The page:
News Analysis

Adding 'fudge' to your passwords

T. Martin Brown

The challenge of enforcing a secure password policy is that the passwords can be difficult to remember. Most users will write them down. But that's not the problem — the problem is where the passwords are stored. Too many people store passwords in an unencrypted file or in unprotected places. If you are not going to require users to use an encrypted password safe, you should at least instruct them on how to mix some "fudge" into their passwords to provide an extra layer of security.

Fudge characters are characters that the user randomly inserts into every password that he/she writes down, so if anyone discovers the password list, they still won't have the real passwords.

Let's look at some examples. Assume you are using the following REAL passwords:
(you do use strong passwords, don't you?)

Also assume that your fudge characters are 8 and *. When you write down these passwords, you insert your fudge characters and write them like this:

When you log in to an application or a website, mentally drop the fudge characters as you type the password. You'll get used to it after you do it a few times.

Tell users to vary the locations of fudge characters in their passwords, and to mix and match the fudges so that they appear random. Don't always put them at the beginning or the end of passwords, and don't fall into any patterns. If a user always puts an asterisk at the beginning of each password and an intruder cannot get any of the passwords to work, he might try dropping the asterisk – and be successful.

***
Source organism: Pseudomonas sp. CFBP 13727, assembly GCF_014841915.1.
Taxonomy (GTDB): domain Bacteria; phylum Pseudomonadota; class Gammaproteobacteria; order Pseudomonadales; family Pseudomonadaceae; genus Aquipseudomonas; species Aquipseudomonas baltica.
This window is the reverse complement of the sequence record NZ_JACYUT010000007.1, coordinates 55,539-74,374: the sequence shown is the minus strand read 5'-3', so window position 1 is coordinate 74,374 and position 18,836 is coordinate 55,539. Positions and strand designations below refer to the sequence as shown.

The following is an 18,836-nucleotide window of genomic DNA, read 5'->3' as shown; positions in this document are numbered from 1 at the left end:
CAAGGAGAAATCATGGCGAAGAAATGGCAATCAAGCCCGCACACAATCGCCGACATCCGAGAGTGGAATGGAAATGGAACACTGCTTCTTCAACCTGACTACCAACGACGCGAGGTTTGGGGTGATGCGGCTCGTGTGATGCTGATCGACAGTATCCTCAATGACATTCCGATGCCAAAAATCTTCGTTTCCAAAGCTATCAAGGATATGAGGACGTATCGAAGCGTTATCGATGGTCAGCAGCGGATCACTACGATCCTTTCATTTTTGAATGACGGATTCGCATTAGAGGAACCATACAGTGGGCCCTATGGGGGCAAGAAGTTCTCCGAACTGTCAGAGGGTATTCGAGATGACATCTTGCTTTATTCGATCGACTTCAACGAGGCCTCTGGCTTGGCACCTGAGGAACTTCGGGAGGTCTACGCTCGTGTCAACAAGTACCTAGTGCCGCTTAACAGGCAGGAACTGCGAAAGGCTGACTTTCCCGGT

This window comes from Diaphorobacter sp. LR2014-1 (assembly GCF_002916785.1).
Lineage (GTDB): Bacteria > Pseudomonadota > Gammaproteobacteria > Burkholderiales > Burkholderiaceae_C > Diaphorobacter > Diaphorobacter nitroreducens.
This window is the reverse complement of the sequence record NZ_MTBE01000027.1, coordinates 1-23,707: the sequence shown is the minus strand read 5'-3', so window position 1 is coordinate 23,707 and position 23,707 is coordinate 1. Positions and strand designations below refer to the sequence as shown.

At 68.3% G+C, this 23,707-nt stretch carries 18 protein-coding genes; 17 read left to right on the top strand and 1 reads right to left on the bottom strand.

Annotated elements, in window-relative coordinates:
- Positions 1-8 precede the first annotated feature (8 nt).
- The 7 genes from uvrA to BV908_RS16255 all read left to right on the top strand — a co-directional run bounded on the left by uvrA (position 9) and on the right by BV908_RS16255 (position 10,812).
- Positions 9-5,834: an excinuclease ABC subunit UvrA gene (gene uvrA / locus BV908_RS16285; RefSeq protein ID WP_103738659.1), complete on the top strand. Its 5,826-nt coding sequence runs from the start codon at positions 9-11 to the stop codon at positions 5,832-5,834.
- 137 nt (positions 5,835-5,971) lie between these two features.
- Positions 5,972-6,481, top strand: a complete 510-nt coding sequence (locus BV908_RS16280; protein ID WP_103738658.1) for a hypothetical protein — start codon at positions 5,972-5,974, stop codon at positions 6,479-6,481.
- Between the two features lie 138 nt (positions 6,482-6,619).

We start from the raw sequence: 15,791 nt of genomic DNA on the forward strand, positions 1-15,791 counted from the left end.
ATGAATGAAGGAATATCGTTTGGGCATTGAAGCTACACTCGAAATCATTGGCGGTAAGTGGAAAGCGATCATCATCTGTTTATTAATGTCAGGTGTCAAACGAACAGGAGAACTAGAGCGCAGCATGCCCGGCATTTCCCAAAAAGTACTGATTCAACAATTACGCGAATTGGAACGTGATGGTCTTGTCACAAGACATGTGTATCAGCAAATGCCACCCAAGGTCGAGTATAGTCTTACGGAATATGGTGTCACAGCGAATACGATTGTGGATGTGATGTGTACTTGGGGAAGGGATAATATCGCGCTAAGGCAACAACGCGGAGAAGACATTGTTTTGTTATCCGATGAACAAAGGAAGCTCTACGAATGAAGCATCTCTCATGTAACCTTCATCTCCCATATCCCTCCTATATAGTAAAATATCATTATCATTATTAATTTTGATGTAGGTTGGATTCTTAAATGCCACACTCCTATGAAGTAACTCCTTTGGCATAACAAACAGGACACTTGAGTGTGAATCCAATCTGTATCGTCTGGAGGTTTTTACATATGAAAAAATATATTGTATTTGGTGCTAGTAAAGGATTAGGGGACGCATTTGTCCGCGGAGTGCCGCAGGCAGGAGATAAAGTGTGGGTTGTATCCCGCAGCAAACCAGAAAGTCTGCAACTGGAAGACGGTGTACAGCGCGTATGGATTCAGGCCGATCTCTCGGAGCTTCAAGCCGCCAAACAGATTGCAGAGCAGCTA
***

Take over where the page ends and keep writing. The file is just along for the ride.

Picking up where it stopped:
How do you pick which 'fudges' to use?

To pick fudge characters, tell users to choose letters, numbers and symbols that they rarely use in passwords anyway, simply because they don't like typing them. When those characters appear in the written passwords, they tend to stand out, which makes it easier to remember why those characters are there.

You should use at least two fudges, but I'd recommend three – one fudge in each of the character types (letters, numbers and special characters). Three fudge characters give users more to mix and match. More than three tends to foster confusion.

Users that already have a large number of passwords written down might find that some of their newly-picked fudge characters already appear as part of a real password. They can either change those passwords or just enclose those written passwords in parentheses (5S,c,r,*ty) to remind them that fudges don't apply to these passwords — type them exactly as written.

I am not suggesting that fudge characters will give your users the freedom to post passwords in plain sight. Nor am I suggesting that fudge characters are cousins to cryptography -- they're not even related. I'm just suggesting that your users add a little noise to their written passwords so that if they're found, they don't fall freely at the finder's feet.

About the author
T. Martin Brown is a security officer for a Fortune 500 company and a contributing writer of The Certified Security Professional Online Magazine, a free resource dedicated to an open exchange on security and certifications. Contact Martin at or at tmart500(at)

For other dos and dont's regarding passwords, see Writing Down Passwords Right.

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